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J. M. Gonzalez, E. L. Pelcastre, J. L. Tobilla-Canales, E. Garcia-Ortiz, M. Amato-Almanza, C. Villanueva-Mendoza, Z. Espinoza-Mattar, J. C. Zenteno; Mutational Analysis of CHX10, GDF6, OTX2, RAX, and SOX2 Genes in 50 Unrelated Microphthalmia-Anophthamia-Coloboma (MAC) Spectrum Cases from Mexico. Invest. Ophthalmol. Vis. Sci. 2010;51(13):3076.
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© ARVO (1962-2015); The Authors (2016-present)
Microphthalmia, anophthalmia, and coloboma (MAC) are congenital eye malformations causing a significant percentage of visually impaired children. Although these anomalies can occasionally arise from prenatal exposure to chemical or biological teratogens, mutations in well defined genes originate monogenic, potentially heritable, forms of MAC. Thus, mutations in genes as CHX10, GDF6, RAX, SOX2, and OTX2, among others, have been recognized in autosomal dominant or recessive forms of MAC. Available data indicates that SOX2 and OTX2 are the two most commonly mutated genes in monogenic MAC. However, as more numerous samples of MAC subjects from distinct ancestries would be analyzed, it is expected that a better estimation of the actual involvement of specific MAC-genes could be made. We report the results of a comprehensive mutational analysis of MAC related genes in a large cohort of unrelated MAC Mexican subjects.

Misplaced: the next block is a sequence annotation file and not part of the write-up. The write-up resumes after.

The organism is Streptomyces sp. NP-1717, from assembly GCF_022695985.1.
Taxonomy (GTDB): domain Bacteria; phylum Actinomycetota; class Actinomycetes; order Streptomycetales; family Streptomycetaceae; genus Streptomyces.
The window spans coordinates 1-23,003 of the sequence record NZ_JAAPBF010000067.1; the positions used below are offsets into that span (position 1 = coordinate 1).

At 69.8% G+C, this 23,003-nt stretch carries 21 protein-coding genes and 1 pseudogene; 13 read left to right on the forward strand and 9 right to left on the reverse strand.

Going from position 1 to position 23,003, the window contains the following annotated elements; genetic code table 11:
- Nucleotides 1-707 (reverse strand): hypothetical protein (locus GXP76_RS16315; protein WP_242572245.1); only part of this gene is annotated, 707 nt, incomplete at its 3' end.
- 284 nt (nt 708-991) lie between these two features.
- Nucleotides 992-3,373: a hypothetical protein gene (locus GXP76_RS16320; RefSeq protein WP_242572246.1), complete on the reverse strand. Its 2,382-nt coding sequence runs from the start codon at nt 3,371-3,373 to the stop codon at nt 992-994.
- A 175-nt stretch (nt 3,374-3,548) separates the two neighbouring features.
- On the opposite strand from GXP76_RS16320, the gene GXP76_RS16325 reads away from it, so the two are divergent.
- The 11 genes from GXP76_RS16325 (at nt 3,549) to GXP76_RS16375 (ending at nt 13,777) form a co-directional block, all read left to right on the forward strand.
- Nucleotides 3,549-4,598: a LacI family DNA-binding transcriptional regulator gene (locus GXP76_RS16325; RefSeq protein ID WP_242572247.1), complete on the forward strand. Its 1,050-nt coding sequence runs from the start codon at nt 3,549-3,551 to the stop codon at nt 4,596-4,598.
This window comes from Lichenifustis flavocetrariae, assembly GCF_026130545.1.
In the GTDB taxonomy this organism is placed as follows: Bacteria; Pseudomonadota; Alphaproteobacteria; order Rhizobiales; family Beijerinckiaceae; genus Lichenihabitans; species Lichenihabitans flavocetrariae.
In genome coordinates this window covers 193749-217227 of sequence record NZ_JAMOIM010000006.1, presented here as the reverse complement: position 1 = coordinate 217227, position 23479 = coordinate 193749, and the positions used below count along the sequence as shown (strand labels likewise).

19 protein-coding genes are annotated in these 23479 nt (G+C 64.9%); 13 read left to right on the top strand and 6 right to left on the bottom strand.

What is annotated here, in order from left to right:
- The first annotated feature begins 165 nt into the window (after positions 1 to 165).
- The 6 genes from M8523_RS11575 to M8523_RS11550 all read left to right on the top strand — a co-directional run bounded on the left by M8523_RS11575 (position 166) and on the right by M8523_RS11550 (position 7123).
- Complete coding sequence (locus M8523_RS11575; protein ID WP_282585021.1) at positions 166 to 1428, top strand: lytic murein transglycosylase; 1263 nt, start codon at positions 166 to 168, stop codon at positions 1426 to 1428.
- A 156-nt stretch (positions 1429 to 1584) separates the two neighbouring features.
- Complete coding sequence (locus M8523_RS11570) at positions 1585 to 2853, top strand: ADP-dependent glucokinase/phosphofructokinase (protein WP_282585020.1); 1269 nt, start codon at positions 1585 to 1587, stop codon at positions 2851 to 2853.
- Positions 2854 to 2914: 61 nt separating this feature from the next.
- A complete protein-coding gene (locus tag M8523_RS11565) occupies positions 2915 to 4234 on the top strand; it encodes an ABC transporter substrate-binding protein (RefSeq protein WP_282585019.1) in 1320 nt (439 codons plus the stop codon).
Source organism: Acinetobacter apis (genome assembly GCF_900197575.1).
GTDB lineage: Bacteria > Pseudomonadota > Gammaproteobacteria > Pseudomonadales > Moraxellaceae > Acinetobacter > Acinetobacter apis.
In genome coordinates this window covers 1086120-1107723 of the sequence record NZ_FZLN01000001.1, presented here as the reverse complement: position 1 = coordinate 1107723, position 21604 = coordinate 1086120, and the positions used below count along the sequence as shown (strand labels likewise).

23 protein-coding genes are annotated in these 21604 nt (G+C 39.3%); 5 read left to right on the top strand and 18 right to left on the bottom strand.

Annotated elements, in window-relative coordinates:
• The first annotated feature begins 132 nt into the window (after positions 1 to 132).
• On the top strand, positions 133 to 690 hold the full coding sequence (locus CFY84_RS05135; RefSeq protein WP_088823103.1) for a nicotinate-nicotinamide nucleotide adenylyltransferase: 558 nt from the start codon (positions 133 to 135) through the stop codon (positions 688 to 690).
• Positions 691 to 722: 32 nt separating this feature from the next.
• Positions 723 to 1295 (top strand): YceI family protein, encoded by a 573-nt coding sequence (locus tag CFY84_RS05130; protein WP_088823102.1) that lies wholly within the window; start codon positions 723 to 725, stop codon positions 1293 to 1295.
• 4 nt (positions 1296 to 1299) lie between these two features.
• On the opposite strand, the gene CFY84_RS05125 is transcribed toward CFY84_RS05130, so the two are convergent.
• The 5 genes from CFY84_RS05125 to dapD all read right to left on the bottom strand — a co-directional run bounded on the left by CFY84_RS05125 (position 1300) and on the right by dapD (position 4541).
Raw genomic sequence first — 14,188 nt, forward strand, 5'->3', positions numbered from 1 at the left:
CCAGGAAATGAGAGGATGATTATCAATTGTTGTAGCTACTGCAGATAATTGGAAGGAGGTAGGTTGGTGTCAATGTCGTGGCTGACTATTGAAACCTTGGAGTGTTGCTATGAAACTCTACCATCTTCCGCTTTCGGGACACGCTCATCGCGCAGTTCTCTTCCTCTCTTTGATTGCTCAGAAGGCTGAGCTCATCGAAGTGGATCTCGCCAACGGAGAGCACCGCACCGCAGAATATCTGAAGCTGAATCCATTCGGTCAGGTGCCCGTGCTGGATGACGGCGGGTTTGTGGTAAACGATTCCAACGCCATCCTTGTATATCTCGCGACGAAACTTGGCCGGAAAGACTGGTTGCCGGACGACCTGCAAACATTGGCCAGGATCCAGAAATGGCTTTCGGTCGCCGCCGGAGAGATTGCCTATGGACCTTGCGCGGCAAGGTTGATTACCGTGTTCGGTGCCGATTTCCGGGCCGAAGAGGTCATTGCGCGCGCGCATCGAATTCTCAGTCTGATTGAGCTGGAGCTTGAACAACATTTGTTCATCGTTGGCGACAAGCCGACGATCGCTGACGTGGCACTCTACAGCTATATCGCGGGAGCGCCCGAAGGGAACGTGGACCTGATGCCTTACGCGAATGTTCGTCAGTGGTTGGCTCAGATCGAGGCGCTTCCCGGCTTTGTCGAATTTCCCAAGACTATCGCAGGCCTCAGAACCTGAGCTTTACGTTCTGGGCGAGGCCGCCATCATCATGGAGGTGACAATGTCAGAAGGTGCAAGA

All patients underwent detailed ophthalmologic examination to classify the eye malformation. Molecular analysis included PCR amplification and automated direct sequencing of the complete coding region of CHX10, GDF6, RAX, SOX2, and OTX2 genes.
A total of 8 mutations (16% prevalence), 4 of them novel, were recognized. Molecular defects included 4 GDF6 mutations (1 novel), 2 novel RAX mutations, 1 novel OTX2 mutation, and 1 SOX2 mutation. Anophthalmia and nanophthalmia, two ocular anomalies not previously associated to GDF6 mutations, were observed in two subjects from our cohort carrying GDF6 defects, thus expanding the spectrum of ocular anomalies caused by mutations in this gene.
Our study underscores the importance of genotyping large groups of patients from distinct ethnic origins for improving the estimation of the global involvement of particular MAC-causing genes.
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